Catering Questions & Answers
An approved food establishment that is serving or preparing food at a location other than its permitted location for a contracted food service event.
This also includes a place of business or organization that routinely contracts with a catering food establishment to provide food items for individual sale to employees or members of that business, if the food was prepared in a commissary and transported, displayed, handled and offered for sale as specified in these regulations.
Catering food establishment does not include:
- Food ordered as take-out or delivery from the food establishment that prepared the food, where the food is given to the consumer for self-service, including but not limited to pizza delivery or fried chicken delivery. Food delivered by a third-party food delivery service is not exempt from these regulations.
- Food that is brought from home and presented pot-luck style in a place of business for consumption by the employees of that business, without payment, as long as the business does not offer the food to the public.
- Food that is prepared and offered for free distribution to feed the needy, whether done by a charitable organization, a private citizen, citizen group, or a business.
Any person who has a health permit for the preparation and service of food issued by the Southern Nevada Health District.
Yes, any food establishment can cater, provided that the food establishment possesses the necessary equipment to prepare and transport the menu items. The food establishment must follow the regulations when preparing, transporting and serving the food, and may be required to obtain a separate catering permit. A permitted restaurant is not required to obtain a separate permit to provide catering services, but must notify SNHD that it provides those services.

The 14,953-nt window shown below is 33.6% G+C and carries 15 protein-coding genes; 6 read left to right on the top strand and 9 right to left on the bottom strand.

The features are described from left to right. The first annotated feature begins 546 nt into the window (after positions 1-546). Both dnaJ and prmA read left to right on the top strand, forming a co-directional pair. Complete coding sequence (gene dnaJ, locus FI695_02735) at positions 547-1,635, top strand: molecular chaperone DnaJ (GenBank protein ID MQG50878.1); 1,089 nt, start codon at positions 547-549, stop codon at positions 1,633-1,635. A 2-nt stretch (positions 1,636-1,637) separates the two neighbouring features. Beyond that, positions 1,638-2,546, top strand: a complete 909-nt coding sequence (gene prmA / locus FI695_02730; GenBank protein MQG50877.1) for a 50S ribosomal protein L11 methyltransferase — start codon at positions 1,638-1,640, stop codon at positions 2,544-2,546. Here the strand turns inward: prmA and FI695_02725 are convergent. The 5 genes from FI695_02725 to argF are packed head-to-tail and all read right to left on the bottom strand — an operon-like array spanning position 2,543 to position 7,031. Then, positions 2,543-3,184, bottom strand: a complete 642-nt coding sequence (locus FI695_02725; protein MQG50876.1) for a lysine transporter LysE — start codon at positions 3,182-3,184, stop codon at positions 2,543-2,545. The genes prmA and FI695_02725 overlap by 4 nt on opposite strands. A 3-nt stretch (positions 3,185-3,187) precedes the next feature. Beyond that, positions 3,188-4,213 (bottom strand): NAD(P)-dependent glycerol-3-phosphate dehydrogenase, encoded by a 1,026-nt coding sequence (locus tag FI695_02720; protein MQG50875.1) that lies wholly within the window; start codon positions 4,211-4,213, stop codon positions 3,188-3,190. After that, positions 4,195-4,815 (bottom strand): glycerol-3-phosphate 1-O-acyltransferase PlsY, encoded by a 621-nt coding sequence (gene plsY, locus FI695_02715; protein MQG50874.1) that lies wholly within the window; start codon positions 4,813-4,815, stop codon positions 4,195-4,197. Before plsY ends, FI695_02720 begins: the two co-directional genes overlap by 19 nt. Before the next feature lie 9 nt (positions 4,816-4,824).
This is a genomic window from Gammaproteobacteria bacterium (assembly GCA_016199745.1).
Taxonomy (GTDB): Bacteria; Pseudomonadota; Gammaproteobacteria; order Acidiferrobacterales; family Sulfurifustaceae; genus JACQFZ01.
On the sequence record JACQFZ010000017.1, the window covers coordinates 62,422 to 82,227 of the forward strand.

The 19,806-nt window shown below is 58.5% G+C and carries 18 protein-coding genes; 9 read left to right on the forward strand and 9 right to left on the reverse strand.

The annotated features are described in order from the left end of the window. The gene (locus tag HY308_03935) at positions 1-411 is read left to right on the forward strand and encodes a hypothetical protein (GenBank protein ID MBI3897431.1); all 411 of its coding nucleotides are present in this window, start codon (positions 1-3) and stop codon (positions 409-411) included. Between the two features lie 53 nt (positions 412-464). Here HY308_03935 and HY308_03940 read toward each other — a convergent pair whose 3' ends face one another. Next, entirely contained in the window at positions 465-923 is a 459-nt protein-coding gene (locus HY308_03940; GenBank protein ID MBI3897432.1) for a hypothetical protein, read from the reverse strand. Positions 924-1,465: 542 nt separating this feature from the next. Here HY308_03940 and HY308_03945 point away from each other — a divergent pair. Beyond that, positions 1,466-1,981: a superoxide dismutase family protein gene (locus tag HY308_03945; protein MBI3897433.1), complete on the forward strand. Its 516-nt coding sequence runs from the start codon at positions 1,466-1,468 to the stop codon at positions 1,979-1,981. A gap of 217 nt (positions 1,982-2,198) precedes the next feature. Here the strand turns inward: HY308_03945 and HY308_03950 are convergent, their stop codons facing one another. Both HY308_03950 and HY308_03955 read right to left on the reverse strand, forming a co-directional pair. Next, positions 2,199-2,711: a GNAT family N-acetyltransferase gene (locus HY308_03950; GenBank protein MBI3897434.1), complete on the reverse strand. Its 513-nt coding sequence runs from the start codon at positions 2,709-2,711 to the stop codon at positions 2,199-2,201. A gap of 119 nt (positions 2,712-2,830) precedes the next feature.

No. If you sell by the piece to the consumer under contract, this is referred to as a Remote Service Site. Each Remote Service Site must have its own permit, in addition to the existing catering permit.
No, you are a private chef. Private chefs that use a homeowner’s/church’s/private club’s kitchen to prepare and serve foods in a private venue are not required to have a health permit.
The homeowner/church/club must provide the food, or the private chef must obtain the food to be prepared from a retail source and transport the foods directly to the venue. Any interim storage of foods is prohibited without a permit.
The health district recommends that a private chef attend an accredited course in food safety.
Unless you have been contracted to provide a banquet or some similar service as part of the event, and do not sell food directly to individual customers, you will be required to obtain a Temporary Health Permit.
If the temporary event is by invitation only, and you do not sell food directly to individual customers, then you do not have to have a temporary permit because the event is considered private. However, if you prepare, sell or give food away at temporary events that are open to the public, then you will need a temporary permit. Usually, each food booth or tent has a temporary permit at a special event.
No. The coordinator of the special event, as well as the seller of the food you provided, must obtain the permits.
For more information on becoming a permitted catering in Clark County visit the Food Service Catering Plan Review Requirements webpage.
Updated on: October 11, 2018